Because the post is then created with both the intended reader and Google in mind at the same time, it will appear more natural and will perform better in the search results, especially if it’s enticing enough to attract links from other webmasters and shares via social media.
Why Does SEO Matter?
The answer to this question is also simple:
If no one can find you, they can’t hire you…
Photographers often mistakenly assume their photography website will automatically appear in the search engines, and people will therefore be able to find them easily.
As a result, they don’t make any real SEO efforts, so it comes as a shock when they don’t show up in the search results and their phone doesn’t ring!
This mistake is being made mostly by photographers with template-based websites, who assume their hosting company is responsible for their website marketing, or that SEO is somehow “built in” to their template.
Advertisements and claims that templates “come with great SEO” only add fuel to the fire, and the situation gets even worse if the template is based on Flash (thankfully, we don’t see too many of those around these days).
Another misconception is that Google can somehow compare the photographs of one photographer with those of another, and then decide which of the two photographers is the “better” one. Clearly, this isn’t the case (at least, not for now), but you’d be amazed how many photographers harbor this suspicion because they fail to understand what’s really at work in ranking other photographers above them.
Granted, the dry-sounding and rather technical work of SEO isn’t as exciting as actually creating photographs or working in Lightroom or Photoshop.
But if you don’t optimize your website to attract the right kind of paying clients, you won’t get to photograph too many of them!
In the end SEO matters because, without it, your photography business can only go backwards, falling ever lower in the search results and allowing other photographers in your community to beat you in the online marketing game.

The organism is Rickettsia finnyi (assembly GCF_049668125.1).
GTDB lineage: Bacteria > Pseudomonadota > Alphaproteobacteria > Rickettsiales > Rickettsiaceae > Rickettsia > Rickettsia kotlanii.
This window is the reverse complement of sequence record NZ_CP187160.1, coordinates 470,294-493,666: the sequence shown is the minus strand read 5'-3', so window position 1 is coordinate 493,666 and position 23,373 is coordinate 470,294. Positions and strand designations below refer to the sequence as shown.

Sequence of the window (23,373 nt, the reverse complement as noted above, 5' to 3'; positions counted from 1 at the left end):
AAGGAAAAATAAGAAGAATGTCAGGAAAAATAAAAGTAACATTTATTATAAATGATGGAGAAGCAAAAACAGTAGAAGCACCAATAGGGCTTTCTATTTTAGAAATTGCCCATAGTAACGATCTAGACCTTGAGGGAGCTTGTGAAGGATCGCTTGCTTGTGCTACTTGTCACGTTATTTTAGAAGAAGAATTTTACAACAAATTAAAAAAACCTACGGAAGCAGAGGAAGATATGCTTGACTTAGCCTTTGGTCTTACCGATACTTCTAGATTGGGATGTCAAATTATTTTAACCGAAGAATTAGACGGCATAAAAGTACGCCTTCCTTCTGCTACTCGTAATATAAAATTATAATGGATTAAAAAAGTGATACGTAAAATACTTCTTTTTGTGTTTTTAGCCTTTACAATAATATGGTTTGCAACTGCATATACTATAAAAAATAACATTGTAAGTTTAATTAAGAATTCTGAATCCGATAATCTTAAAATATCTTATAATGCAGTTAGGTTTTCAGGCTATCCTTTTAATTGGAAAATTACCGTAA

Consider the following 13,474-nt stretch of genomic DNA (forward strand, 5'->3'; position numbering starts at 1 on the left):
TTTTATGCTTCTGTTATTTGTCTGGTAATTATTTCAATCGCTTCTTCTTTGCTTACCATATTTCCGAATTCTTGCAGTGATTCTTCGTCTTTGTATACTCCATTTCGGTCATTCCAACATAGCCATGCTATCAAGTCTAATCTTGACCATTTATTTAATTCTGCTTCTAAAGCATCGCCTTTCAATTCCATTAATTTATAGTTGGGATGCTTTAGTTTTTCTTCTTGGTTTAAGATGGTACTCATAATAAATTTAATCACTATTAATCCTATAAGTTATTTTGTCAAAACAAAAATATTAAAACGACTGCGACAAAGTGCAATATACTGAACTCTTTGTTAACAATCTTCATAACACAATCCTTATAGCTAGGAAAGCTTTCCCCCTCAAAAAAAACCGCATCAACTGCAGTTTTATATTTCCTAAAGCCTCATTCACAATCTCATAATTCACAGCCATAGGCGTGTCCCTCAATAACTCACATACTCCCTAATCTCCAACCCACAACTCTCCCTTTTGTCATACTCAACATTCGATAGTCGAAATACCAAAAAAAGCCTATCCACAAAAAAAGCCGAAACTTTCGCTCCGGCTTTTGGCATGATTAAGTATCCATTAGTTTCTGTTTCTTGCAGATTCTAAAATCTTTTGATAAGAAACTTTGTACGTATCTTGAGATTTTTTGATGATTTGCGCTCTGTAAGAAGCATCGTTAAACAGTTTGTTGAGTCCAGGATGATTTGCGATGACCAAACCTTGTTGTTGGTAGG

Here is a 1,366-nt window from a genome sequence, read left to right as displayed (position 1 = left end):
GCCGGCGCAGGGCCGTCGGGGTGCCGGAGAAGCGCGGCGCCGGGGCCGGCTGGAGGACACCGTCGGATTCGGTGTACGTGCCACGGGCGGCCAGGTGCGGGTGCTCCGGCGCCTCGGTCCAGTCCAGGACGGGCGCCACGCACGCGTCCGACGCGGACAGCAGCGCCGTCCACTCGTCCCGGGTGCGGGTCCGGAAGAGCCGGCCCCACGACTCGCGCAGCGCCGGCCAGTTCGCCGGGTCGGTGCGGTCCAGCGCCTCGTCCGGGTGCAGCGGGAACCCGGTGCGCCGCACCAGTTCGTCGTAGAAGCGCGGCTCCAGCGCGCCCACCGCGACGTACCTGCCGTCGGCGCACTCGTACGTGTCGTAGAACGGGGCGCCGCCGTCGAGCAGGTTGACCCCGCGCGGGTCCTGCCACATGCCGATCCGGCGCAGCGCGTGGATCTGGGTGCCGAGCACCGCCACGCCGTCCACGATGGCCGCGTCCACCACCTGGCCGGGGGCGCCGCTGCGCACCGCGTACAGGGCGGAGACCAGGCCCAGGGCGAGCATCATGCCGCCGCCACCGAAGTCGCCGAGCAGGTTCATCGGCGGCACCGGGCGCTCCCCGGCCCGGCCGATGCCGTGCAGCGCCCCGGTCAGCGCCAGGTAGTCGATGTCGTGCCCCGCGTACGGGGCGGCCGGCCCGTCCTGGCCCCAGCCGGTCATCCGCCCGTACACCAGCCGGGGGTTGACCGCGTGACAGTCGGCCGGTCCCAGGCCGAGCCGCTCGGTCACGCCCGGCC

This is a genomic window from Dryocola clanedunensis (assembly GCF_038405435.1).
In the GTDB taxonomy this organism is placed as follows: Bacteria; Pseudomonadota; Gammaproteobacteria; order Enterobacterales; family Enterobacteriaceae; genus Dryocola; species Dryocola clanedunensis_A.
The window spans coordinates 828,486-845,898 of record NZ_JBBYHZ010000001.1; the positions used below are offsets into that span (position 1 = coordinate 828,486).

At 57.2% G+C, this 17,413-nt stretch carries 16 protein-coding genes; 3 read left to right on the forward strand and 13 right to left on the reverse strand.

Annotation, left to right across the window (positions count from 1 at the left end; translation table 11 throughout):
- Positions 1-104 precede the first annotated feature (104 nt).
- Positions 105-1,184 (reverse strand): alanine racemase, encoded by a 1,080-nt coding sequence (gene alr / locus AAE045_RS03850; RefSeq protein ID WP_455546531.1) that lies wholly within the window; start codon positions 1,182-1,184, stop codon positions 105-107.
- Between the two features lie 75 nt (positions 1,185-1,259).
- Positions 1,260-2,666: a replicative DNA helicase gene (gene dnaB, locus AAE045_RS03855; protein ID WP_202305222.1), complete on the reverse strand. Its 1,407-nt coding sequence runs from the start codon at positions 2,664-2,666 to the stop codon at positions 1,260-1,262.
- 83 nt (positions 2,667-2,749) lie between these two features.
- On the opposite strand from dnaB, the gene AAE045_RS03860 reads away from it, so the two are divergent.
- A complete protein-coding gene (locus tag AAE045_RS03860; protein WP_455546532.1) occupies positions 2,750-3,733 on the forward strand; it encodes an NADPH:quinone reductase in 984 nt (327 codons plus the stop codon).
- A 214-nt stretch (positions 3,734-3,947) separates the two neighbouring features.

But isn’t SEO complicated and difficult?
It depends upon how deep you want to go with it, but basic SEO (enough to make a good difference to you) is easier than you might think.
As you go through this guide, I’m going to give you some simple checklists and tools you can use to make the job quicker so you can get back to doing what you love most – creating photographs for your clients.
To get started, here are just a few reasons why SEO is something worth pursuing:
- No one can hire you if they can’t find you…
- SEO doesn’t happen by itself…
- It helps you attract the right kind of client…
- Showing up in the search results makes you independent of other platforms, such as Facebook…
- Avoids the need to pay for Google ads (Facebook ads are a different story)…
- Marketing without good SEO is simply too hard…
- SEO is an ongoing process (not set it and forget it)…
#1: Help People Find You
As I mentioned at the beginning, the simple truth of website marketing is, “if they can’t find you, they can’t hire you”.
With so much business happening online these days, website marketing is more important than ever, and SEO is by far the best way to make sure your website is found by the people looking to buy what you’re offering.
This is especially important now that mobile usage is so widespread. More and more people use their smartphones and tablets to browse the web while they’re on the go, and they want immediate and clear answers to what they’re searching for.
#2: SEO Needs You
Contrary to what some photographers might think, SEO isn’t something that happens all by itself.
Without at least some strategic planning, your website is left to the mercy of Google and the other search engines, allowing those who do pay closer attention to their SEO to race past you.
Imagine trying to drive blindfolded in a car race.
You might get somewhere but the chances are high it won’t be the finish line!
#3: Attract The Right Client